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News:Research shows UK struggling with gender equality

Rhian Morgan

Recent reports have shown that the UK lags in 54th place globally for economic opportunity – which is bad news for our economy

If you're Icelandic, there's cause for cheer. Not so much if you're British, though. 

The World Economic Forum (WEF) has released its Global Gender Gap Report for 2016. The report, which analysed  interviews of 250 executives (162 male, 88 female) found that women in the UK have only 58% of the economic opportunity available to men.  

So where are we globally? The top four nations that lead the WEF's report are all Scandinavian countries, with Iceland taking the lead, followed by Finland, Norway, and Sweden. The next highest are Rwanda, Ireland, the Philippines, Slovenia and new Zealand. Rounding out the top 10 is Nicaragua.   

The UK is in 20th position overall – but 53rd for economic opportunity, 34th for education, 64th for health and survival, and 24th for political empowerment – much worse than Ireland which, even though they have dropped a place, are doing far better than us when judged by every other standard.  

And a study by Xactly , which explores the causes and repercussions of the gender pay gap, has revealed just that the UK business community struggling to readdress the balance.   

Tom Castley, VP EMEA of Xactly, said: “The gender gap is not only unjust – it’s terrible news for our economy. Until we get the most out of every person and reward them fairly, we cannot hope to tackle our country’s productivity gap.

"But women aren’t only being held back by straightforward discrimination. In our recent study, 62% of UK executives said that the main cause of the gender pay gap is that women take time out to have children then struggle to catch up to men. To tackle this, the way we pay employees must fundamentally evolve with the digital age.”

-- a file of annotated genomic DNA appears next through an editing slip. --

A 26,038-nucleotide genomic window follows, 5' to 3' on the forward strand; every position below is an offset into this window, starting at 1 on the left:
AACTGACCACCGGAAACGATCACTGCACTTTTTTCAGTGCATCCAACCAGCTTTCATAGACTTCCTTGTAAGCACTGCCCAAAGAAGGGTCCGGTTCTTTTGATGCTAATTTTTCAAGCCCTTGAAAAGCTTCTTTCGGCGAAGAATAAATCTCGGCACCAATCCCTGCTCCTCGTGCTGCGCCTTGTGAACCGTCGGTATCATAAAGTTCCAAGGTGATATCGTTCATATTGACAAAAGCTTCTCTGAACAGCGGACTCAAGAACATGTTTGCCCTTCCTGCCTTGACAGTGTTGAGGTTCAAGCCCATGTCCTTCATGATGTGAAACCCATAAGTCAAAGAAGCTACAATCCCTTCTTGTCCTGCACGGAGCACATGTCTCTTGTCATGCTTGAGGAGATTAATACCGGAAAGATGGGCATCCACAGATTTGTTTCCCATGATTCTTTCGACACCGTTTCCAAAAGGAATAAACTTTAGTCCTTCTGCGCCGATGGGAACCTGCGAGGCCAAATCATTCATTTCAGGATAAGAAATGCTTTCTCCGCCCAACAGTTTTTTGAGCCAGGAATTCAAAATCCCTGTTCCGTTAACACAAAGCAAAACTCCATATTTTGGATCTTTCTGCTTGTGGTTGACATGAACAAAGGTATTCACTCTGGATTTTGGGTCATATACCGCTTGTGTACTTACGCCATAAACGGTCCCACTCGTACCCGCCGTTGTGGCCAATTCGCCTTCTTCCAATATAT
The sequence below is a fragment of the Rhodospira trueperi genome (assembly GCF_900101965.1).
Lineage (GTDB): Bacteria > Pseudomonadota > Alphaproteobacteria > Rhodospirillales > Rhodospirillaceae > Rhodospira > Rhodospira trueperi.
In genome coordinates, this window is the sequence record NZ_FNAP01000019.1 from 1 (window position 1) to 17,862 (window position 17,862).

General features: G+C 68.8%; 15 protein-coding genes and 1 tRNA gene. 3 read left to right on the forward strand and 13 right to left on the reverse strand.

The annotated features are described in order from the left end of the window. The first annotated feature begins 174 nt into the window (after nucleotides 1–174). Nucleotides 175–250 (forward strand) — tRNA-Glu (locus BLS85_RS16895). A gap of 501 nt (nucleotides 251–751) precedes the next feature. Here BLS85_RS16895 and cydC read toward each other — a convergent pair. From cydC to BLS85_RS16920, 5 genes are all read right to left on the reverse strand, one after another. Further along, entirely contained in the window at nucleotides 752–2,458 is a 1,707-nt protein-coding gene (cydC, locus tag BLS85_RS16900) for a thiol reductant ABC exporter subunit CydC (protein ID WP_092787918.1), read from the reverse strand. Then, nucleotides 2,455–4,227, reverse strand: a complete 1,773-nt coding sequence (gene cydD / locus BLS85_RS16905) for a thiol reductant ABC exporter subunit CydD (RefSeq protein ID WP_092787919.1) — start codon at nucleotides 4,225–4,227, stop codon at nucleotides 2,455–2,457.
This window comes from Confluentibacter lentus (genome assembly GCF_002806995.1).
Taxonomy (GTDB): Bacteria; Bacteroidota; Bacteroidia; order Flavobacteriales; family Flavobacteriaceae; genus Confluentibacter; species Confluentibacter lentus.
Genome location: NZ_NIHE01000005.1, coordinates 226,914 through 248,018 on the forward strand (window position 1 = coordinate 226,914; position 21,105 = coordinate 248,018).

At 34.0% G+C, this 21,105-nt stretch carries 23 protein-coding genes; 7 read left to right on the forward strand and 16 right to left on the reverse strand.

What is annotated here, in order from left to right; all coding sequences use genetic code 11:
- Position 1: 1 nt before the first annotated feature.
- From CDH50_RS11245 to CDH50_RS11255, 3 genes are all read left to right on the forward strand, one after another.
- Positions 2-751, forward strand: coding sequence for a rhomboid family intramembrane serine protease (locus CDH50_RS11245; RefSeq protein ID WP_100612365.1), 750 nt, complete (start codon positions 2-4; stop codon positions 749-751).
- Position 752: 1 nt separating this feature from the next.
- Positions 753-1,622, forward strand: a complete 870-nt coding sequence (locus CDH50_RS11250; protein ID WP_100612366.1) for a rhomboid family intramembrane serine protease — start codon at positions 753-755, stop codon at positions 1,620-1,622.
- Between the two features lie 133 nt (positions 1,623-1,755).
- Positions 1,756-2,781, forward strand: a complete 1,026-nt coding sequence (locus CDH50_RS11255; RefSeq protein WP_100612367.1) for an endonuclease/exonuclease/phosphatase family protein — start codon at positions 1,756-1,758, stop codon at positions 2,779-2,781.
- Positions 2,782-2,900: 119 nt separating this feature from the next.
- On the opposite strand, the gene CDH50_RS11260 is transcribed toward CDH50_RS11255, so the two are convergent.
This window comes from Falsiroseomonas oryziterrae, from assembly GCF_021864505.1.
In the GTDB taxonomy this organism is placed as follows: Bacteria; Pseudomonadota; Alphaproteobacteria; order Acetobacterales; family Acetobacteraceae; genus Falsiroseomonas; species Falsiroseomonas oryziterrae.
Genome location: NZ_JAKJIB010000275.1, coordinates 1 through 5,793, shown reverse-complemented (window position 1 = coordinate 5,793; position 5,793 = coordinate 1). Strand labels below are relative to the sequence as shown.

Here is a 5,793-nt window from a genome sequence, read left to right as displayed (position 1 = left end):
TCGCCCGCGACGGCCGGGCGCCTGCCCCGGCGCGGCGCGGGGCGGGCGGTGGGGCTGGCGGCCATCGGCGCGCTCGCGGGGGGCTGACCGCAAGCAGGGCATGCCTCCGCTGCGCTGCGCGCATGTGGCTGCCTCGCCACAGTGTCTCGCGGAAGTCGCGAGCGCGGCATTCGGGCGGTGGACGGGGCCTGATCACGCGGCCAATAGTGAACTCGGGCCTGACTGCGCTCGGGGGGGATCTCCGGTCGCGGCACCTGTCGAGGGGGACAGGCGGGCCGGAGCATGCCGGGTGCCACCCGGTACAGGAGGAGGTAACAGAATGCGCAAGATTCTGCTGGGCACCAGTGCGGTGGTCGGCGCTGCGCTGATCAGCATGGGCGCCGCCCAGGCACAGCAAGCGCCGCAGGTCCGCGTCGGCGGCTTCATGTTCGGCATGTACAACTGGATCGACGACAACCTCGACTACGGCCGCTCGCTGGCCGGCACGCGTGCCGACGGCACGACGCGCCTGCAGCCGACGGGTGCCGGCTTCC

Natural prejudice

According to the Xactly survey, almost half (49%) of UK executives believe the reason for the gender pay gap within businesses is “a natural prejudice against women”. And 62% believe that the broader cause for the gap is women taking time out of their careers to have children. What’s more, 85% of the c-suite has admitted that UK plc has a gender pay gap, with more than two-thirds having witnessed gender-based pay discrimination themselves. And 72% of execs believe those women will never catch-up to male peers unless they leave their company.

Reassuringly, however, more than eight-in-ten leaders (82%) say their business has a clear strategy to close the gender pay gap. While 82% say businesses must do more to close the gap and the majority (41%) say this lies in the hands of the CEO, with HR teams also identified by 20% of execs.       

Claire Cockerton, CEO of Here East Innovation Centre, reiterated the point:  “Changing perceptions about women’s abilities in the workplace is a stubborn challenge to address.

"Though we may not realise it, many of us carry preconceived ideas and unconscious biases, about women in business. This has once again been highlighted by [the] research. The fact that nearly half recognises this, however, does mean it can be addressed. This elevates an issue which everyone should play a part in rectifying, both female and male, those who have been advocating for equal pay for years, and those who once might not have thought it their place.

"We need strong male and female voices; and those who find themselves in leadership positions in companies need to take the requisite responsibility for tipping the scale - which means we need to see a lot more male leaders at the table driving forward diversity and gender equality.” 

Business leaders admit “widespread problem”

Yet 38% of leaders admit that they lack the data and analytics capabilities to identify the gap.     

 “The key to closing the pay gap is to understand why it persists. Part of the problem is that most businesses lack the ability to access, analyse and action the data needed to highlight the gap,” adds Castley.

 “Data is the first and critical step in helping to readdress the pay balance, it is the solution and businesses need help to make it work for them.”      

Assessing the future success of the UK Government’s new policy aimed at reducing the gap, 17% stated that attempts to close the gap should be led by the Government. However the impact of such Government-led efforts is in question with over a quarter (26%) of execs being unaware of the new policy.          

“The Government can play a part in helping to close the gender pay gap. But businesses also need the analysis of their pay information to make informed decisions about it,” explains Castley. “The new policy is only one part of the solution. The survey results clearly indicate that business leaders want to create pay equality need the data to equip them properly to take on the gender pay gap and close it.”        

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